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In light of pioneering findings in the 1980s and an estimation of more than 130 million global annual births, umbilical cord blood (UCB) is considered to be the most plentiful reservoir of cells and to have regenerative potential for many clinical applications. Although UCB is used mainly against blood disorders, the spectrum of diseases for which it provides effective therapy has been expanded to include non-hematopoietic conditions; UCB has also been used as source for regenerative cell therapy and immune modulation. Thus, collection and banking of UCB-derived cells have become a popular option. However, there are questions regarding the cost versus the benefits of UCB banking, and it also raises complex ethical and legal issues. This review discusses many issues surrounding the conservation of UCB-derived cells and the great potential and current clinical applications of UCB in an era of new therapies. In particular, we describe the practical issues inherent in UCB collection, processing, and long-term storage as well as the different types of 'stem' or progenitor cells circulating in UCB and their uses in multiple clinical settings. Given these considerations, the trend toward UCB will continue to provide growing assistance to health care worldwide.
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In an era increasingly focused on quality improvement and cost containment, more emphasis is being placed on wiser utilization of medical care resources. One underutilized resource in early neonatal care is umbilical cord blood. Umbilical cord blood can be utilized for admission laboratory studies in neonates thereby avoiding a significant phlebotomy event in the first minutes to hours of life. Additionally, umbilical cord blood can also be safely “transfused” into the neonate via delayed cord clamping or milking of the umbilical cord. This has been demonstrated to be particularly beneficial in premature infants by decreasing the rate of intraventricular hemorrhage. Delayed cord clamping has been formally endorsed by a number of medical societies, however it has not yet been universally adopted by obstetricians and neonatologists. Both uses of umbilical cord blood for neonatal admission laboratory testing and delayed cord clamping/milking of the umbilical cord have resulted in decreased transfusion rates as well as other outcomes reviewed herein.
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Although the characteristics of SC, including UC-derived cells, are a dramatically discussed issue, this review will focus particularly on some controversial issues regarding clinical utility of cells isolated from UC tissue. UC-derived cells have several advantages compared to other types and sources of stem cells. The impact of UC topography on cell characteristics is briefly discussed. The necessity to adapt existing methods of cell isolation and culturing to GMP conditions is mentioned, as well as possible cryopreservation of this material. Light is shed on some future perspectives for UC-derived cells.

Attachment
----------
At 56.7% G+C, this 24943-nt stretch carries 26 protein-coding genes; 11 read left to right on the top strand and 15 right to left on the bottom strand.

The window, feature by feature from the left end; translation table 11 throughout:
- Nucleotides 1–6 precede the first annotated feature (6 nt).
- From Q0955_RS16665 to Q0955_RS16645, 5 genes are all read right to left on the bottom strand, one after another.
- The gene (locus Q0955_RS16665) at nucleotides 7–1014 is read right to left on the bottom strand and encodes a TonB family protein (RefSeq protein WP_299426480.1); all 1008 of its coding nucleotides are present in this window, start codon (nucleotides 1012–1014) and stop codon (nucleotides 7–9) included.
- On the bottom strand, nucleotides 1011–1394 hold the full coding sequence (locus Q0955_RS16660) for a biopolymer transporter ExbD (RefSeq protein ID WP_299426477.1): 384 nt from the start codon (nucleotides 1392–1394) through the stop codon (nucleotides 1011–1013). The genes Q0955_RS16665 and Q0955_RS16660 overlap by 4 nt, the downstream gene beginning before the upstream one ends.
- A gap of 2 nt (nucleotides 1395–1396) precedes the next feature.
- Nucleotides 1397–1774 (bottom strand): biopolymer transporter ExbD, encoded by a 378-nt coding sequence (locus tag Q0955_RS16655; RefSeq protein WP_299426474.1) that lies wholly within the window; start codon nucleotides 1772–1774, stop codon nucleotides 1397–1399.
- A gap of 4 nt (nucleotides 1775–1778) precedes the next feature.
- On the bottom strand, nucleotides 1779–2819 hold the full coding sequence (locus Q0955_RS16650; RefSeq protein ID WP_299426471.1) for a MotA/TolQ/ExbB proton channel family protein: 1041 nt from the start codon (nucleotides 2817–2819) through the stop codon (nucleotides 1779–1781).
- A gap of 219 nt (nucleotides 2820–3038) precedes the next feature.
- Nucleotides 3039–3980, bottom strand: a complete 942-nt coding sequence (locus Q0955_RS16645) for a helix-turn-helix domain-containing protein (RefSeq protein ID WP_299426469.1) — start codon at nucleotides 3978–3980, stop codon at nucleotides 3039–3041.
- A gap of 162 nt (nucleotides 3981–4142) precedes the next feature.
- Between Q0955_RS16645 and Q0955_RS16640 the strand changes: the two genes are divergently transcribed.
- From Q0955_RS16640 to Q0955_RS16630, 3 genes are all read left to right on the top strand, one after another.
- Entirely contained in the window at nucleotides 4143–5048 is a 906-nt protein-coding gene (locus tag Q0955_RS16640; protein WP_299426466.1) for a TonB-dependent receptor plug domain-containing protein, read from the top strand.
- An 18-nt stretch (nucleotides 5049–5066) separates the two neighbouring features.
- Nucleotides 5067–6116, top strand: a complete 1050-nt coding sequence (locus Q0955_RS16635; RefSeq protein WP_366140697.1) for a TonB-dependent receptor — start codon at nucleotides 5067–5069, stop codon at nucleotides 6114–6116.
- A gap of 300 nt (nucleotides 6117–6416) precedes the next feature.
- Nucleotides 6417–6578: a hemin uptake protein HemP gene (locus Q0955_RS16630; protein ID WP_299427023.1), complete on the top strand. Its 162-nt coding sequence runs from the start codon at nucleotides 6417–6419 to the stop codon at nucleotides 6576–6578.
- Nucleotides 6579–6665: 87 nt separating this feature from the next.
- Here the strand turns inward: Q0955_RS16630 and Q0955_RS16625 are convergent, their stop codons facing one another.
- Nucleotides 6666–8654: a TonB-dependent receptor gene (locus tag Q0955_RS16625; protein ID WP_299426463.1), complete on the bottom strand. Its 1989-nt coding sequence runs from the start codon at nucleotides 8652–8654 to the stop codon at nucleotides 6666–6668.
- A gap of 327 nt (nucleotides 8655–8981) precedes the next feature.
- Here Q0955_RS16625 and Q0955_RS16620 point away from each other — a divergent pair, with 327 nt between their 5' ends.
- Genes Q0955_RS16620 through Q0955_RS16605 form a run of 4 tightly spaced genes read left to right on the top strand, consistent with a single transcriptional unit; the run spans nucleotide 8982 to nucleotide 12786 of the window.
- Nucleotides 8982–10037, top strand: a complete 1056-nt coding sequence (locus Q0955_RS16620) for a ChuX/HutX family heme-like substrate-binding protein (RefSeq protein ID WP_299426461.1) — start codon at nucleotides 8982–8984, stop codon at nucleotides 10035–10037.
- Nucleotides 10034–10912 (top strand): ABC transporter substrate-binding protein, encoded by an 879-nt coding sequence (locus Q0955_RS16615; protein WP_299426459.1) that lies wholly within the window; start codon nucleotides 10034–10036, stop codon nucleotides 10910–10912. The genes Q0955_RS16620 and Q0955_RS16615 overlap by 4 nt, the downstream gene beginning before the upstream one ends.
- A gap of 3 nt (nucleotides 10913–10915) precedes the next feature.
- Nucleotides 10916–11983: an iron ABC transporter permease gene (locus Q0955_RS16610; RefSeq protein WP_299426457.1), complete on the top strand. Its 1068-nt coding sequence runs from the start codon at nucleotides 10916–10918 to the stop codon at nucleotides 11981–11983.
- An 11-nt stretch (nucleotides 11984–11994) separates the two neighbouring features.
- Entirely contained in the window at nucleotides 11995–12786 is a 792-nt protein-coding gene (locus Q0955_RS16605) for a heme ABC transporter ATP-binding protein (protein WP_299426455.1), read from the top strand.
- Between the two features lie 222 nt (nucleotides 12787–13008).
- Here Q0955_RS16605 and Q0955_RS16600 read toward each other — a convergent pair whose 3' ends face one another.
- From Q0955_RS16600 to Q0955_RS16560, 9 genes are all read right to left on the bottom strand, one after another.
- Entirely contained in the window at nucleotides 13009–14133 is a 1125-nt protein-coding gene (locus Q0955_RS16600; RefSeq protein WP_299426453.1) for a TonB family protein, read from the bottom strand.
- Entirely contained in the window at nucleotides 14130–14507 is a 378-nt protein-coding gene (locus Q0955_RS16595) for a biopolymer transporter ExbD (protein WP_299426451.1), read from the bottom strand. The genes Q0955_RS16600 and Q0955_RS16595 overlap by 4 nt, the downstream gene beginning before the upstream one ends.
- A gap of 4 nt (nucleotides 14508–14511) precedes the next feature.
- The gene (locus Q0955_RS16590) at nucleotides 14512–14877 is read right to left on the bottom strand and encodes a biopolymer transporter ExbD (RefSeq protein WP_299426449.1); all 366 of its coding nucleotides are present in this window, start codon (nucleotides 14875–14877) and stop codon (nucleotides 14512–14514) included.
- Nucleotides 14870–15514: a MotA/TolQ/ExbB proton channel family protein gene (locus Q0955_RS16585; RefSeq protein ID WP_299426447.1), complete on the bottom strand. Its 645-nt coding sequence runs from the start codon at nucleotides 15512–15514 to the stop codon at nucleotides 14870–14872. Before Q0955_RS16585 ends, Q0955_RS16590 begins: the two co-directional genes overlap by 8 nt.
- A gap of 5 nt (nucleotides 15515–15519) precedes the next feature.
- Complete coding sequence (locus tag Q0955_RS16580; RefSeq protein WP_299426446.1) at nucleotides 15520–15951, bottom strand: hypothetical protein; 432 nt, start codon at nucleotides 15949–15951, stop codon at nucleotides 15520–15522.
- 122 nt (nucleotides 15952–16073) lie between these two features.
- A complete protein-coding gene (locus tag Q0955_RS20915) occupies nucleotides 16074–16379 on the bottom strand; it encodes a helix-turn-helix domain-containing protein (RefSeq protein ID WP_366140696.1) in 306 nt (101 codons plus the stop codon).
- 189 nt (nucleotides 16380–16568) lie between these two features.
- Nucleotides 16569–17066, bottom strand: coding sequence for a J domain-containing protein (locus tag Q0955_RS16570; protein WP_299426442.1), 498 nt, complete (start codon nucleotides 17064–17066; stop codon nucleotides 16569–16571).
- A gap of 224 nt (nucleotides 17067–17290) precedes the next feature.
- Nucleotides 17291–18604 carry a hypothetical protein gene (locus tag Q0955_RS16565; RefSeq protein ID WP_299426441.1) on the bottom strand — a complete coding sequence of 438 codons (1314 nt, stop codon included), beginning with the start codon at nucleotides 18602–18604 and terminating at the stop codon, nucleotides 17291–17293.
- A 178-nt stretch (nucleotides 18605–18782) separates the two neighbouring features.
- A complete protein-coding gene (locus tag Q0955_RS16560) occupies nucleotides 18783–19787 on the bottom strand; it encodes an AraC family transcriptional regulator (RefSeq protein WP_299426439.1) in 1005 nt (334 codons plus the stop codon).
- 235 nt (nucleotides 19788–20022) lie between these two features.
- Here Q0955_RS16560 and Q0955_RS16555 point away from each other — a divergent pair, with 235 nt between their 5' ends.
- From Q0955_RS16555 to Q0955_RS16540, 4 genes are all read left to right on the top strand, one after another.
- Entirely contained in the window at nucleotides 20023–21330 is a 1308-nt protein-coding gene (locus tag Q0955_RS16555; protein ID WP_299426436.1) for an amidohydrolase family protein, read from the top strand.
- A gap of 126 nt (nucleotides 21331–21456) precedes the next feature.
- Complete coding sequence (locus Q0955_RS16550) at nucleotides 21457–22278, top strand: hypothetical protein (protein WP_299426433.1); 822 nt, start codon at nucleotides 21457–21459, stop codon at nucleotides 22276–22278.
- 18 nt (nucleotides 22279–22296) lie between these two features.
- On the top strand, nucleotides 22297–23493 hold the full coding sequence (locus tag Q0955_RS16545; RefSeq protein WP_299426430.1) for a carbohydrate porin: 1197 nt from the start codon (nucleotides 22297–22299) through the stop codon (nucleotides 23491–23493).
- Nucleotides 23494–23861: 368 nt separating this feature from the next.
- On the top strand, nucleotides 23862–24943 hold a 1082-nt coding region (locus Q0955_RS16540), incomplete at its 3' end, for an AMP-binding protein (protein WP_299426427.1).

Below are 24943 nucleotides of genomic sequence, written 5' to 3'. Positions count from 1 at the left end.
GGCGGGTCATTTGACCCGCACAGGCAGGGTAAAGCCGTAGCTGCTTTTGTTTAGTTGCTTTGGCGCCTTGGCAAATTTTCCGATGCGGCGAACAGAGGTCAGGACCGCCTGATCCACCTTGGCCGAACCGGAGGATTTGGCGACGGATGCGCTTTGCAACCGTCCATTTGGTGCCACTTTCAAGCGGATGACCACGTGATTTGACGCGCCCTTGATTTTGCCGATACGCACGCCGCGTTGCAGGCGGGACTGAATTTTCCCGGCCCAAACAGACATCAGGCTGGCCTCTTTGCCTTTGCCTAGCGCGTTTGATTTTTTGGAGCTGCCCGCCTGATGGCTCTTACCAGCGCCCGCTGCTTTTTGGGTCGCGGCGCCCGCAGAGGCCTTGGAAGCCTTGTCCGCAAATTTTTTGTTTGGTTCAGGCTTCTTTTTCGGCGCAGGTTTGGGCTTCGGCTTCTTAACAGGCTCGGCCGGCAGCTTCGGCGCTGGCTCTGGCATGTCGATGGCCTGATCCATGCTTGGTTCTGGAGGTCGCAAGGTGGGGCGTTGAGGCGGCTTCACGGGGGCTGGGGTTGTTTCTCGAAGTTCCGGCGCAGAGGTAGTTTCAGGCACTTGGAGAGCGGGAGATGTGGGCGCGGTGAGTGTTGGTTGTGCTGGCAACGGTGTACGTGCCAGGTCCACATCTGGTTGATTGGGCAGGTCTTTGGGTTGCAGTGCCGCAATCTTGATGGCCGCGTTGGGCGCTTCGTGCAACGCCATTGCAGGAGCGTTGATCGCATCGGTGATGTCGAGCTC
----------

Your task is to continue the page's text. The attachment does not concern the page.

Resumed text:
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To date, various types of cells for seeding regenerative scaffolds have been used for bone tissue engineering. Among seed cells, the mesenchymal stem cells derived from human umbilical cord Wharton's jelly (hUCMSCs) represent a promising candidate and hold potential for bone tissue engineering due to the the lack of ethical controversies, accessibility, sourced by non-invasive procedures for donors, a reduced risk of contamination, osteogenic differentiation capacities, and higher immunomodulatory capacity. However, the current culture methods are somewhat complicated and inefficient and often fail to make the best use of the umbilical cord (UC) tissues. Moreover, these culture processes cannot be performed on a large scale and under strict quality control. As a result, only a small quantity of cells can be harvested using the current culture methods. To solve these problems, we designed and evaluated an UC Wharton's jelly repeated culture device. Using this device, hUCMSCs were obtained from the repeated cultures and their quantities and biological characteristics were compared. We found that using our culture device, which retained all tissue blocks on the bottom of the dish, the total number of obtained cells increased 15-20 times, and the time required for the primary passage was reduced. Moreover, cells harvested from the repeated cultures exhibited no significant difference in their immunophenotype, potential for multilineage differentiation, or proliferative, osteoinductive capacities, and final osteogenesis. The application of the repeated culture frame (RCF) not only made full use of the Wharton's jelly but also simplified and specified the culture process, and thus, the culture efficiency was significantly improved. In summary, abundant hUCMSCs of dependable quality can be acquired using the RCF.